Allow your customers to pay their invoice by ACH only, credit card only, or both.
If you have both ACH - direct to bank - payments, and credit card payments enabled on your account, you can customize your invoices to accept only ACH payments, only credit card payments, or both.
This functionality can be set up on a per invoice level, or you can set this up for all your invoices.
Note: We recommend accepting ACH as a payment method for larger transactions since the fees for ACH can be about 60% less than credit card payments.
Here are your options for customizing the payment methods for your invoices:
- Turn off a payment method during the first step of creating an invoice.
- This is helpful if you are sending an invoice for a larger than normal amount and would like to save money on processing fees by only accepting ACH for a single invoice.
- Choose to allow only ACH or credit card payments for all of your invoices.
- This is recommended if you typically key-in payments yourself for smaller transactions, but you send invoices for larger orders and would like to allow ACH payments only for your invoices so you can save on processing fees.
- Allow both ACH and credit card payments on all invoices, but set a default payment method so your customer sees the fields for your preferred payment method first.
- If you prefer to accept ACH for your invoices, but would like to give your customer the option to pay with a credit card if they cannot pay via ACH, you can set the invoice to show the fields for an ACH payment first so your customer is more likely to pay via ACH.
1. Turn off a payment method during the first step of creating an invoice.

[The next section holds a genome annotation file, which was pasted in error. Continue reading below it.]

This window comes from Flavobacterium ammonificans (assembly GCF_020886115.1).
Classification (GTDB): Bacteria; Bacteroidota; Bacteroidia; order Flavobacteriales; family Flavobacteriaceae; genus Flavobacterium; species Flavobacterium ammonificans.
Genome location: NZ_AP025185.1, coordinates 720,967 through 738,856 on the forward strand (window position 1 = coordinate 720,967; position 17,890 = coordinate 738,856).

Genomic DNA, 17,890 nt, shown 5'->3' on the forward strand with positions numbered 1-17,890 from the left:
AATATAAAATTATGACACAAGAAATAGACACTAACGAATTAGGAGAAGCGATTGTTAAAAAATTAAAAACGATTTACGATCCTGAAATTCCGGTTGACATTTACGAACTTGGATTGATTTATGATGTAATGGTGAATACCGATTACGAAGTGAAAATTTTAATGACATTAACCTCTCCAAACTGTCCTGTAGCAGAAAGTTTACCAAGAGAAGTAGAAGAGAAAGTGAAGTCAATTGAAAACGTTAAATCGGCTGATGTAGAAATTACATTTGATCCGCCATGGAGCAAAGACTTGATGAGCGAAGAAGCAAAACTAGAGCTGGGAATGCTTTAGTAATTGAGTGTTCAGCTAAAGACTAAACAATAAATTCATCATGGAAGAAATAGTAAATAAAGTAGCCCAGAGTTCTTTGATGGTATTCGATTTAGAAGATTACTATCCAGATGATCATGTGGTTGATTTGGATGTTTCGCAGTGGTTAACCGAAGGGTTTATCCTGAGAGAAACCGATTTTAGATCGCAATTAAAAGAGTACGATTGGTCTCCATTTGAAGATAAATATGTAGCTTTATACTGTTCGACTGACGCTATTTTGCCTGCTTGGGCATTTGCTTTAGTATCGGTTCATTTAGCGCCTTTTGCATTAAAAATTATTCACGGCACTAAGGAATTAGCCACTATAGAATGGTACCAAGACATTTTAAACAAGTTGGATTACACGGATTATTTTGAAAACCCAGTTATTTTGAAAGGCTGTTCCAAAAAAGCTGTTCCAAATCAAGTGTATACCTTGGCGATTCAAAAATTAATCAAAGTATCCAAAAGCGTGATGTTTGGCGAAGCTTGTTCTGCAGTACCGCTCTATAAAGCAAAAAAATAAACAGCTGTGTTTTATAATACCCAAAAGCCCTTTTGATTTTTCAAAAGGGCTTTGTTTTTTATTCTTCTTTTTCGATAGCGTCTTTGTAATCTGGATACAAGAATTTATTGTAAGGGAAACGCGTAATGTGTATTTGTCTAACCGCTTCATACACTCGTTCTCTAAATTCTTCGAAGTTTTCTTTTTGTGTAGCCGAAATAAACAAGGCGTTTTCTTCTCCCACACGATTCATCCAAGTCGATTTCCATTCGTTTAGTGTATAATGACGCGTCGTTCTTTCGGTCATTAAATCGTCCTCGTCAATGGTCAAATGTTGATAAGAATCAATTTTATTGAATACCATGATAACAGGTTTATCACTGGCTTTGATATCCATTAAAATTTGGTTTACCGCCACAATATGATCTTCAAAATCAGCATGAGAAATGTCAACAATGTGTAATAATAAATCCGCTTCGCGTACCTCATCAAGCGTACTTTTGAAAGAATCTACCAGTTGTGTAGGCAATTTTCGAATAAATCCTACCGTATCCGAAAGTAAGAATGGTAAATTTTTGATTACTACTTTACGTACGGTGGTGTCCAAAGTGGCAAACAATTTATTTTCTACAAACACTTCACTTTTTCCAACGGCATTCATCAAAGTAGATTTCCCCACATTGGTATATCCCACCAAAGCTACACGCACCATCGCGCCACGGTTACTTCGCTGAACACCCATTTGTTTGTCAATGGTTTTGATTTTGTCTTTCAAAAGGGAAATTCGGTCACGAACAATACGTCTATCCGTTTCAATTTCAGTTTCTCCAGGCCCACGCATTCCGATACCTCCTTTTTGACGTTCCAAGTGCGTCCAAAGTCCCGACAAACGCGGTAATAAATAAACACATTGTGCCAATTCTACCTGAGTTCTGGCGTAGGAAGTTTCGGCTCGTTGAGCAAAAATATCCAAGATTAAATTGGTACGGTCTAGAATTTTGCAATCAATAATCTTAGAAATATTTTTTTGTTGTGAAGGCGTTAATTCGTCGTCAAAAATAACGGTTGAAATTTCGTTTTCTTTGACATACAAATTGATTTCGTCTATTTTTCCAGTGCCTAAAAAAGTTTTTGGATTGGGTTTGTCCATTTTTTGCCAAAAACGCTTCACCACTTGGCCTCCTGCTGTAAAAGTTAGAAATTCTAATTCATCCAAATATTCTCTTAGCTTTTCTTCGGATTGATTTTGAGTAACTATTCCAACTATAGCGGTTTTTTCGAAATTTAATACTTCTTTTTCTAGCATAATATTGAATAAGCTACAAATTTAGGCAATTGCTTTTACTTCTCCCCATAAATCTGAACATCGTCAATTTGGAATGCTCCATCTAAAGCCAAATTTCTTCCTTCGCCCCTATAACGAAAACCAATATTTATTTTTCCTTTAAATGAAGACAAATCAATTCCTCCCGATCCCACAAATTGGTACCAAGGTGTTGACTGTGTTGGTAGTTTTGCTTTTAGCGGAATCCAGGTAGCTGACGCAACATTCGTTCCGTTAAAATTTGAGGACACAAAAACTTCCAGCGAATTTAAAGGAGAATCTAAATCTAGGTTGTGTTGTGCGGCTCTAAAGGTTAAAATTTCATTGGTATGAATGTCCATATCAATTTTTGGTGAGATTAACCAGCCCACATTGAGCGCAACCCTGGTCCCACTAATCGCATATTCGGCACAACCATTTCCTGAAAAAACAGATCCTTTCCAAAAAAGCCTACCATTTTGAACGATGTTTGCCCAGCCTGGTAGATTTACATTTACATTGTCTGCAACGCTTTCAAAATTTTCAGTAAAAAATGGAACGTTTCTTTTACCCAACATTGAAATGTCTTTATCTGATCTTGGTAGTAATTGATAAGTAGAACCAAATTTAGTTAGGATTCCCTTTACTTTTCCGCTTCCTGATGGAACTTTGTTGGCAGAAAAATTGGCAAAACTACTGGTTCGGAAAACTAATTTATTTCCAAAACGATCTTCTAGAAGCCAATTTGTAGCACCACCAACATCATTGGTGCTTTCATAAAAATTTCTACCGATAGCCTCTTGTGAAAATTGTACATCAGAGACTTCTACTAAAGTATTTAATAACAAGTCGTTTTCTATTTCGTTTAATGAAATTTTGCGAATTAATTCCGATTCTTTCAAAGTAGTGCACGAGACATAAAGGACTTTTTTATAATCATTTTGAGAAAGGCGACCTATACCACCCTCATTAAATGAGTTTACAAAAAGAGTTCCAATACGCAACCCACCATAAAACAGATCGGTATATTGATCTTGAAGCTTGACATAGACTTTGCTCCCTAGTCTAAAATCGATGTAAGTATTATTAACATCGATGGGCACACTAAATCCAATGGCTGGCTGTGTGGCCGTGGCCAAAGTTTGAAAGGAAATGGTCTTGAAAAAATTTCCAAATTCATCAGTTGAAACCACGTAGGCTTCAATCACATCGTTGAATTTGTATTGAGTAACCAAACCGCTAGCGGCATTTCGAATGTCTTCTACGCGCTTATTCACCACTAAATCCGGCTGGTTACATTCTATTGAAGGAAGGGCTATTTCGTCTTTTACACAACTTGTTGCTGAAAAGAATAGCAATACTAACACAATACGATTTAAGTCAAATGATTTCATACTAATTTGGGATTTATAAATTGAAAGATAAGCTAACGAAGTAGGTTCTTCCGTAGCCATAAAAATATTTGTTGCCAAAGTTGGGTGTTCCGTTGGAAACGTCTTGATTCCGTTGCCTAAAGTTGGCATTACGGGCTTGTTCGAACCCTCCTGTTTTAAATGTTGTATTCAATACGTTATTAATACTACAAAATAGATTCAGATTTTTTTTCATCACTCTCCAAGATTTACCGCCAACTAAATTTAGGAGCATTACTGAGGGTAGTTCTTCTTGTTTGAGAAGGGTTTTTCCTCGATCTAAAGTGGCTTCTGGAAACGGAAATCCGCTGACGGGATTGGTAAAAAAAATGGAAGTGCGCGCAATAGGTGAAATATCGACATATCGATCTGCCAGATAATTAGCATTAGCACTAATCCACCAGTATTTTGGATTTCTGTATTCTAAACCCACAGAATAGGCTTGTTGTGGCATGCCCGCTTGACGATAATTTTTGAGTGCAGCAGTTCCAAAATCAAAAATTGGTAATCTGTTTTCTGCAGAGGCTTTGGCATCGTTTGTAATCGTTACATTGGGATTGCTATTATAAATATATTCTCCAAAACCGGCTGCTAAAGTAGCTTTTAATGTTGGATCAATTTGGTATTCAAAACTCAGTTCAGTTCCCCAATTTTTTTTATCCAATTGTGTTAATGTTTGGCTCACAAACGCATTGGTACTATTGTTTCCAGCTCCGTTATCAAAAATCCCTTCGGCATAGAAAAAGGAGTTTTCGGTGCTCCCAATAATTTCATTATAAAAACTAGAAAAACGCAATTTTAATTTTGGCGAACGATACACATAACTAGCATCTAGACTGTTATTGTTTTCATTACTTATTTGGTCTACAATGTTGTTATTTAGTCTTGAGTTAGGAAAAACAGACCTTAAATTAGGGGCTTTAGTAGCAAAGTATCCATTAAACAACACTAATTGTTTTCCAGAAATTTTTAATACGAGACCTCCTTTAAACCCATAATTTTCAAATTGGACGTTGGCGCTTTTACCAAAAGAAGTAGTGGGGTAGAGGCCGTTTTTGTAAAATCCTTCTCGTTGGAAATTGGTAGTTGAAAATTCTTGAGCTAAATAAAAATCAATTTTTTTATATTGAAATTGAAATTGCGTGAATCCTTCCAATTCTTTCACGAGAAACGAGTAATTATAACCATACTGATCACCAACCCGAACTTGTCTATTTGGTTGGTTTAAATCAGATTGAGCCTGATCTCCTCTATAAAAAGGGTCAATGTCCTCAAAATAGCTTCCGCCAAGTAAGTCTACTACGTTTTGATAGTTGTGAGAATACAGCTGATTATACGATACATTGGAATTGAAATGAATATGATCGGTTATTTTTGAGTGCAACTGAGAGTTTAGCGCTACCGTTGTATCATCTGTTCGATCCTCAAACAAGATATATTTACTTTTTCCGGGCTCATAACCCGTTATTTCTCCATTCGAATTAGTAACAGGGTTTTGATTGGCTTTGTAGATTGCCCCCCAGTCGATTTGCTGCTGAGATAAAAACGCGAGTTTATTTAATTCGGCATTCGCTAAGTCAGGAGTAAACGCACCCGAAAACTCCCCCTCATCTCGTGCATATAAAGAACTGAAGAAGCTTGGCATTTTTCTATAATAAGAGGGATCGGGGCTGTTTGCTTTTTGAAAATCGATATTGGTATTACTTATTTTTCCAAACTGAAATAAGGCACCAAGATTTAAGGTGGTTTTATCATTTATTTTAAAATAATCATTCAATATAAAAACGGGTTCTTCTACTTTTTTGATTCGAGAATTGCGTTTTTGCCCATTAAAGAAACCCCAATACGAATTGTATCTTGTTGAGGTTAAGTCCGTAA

When creating an invoice (under Create Invoice), you can turn off credit card payments or ACH payments for that invoice only. We recommend doing this if you only want to accept ACH from a customer due to the invoice being for a large amount.
In the first step of creating an invoice, there are checkboxes you can use to turn a payment method off or on.
In this example, only credit card payments will be allowed for the invoice because the checkbox for ACH is unchecked.
In this example, only ACH payments will be allowed for the invoice because the checkbox for credit card payments is unchecked.
2. Choose to allow only ACH or credit card payments for all of your invoices.
We recommend doing this if you only want to accept ACH payments for your invoices.
To enable only one payment method for all of your invoices, head over to your Invoice Settings and find the section for "Allowed Payment Methods". Click the checkbox for the payment method you want to accept, and uncheck the payment method you do not want to accept for your invoices.
In the example below, only ACH payments are enabled for ALL invoices.
3. Allow both ACH and credit card payments on all invoices, but set a default payment method so your customer sees the fields for your preferred payment method first.
Finally, you can allow both payment methods on your invoices, but you can choose to list your preferred payment method first, so your customer sees the fields for your preferred payment method as soon as they go to pay. This way, it is more likely that you customer will pay with your preferred payment method.
To set your preferred payment method for invoices, head over to Invoice Settings and find the section for "Allowed Payment Methods". Once there, you can drag the payment methods to set which is listed first. Whichever payment method is listed first in your "Allowed Payment Method" settings, will be the payment method that you customer sees first while paying.
In the example above, both payment methods are checked so they are both enabled for all invoices. We dragged the "Bank" payment method to the top of the list, so when a customer goes to pay an invoice, they will see the fields for ACH bank payments first. See invoice example below.
If you have any additional questions, please reach out to our support team by emailing firstname.lastname@example.org. You can also chat with the support team using the Support Center in Stax Pay.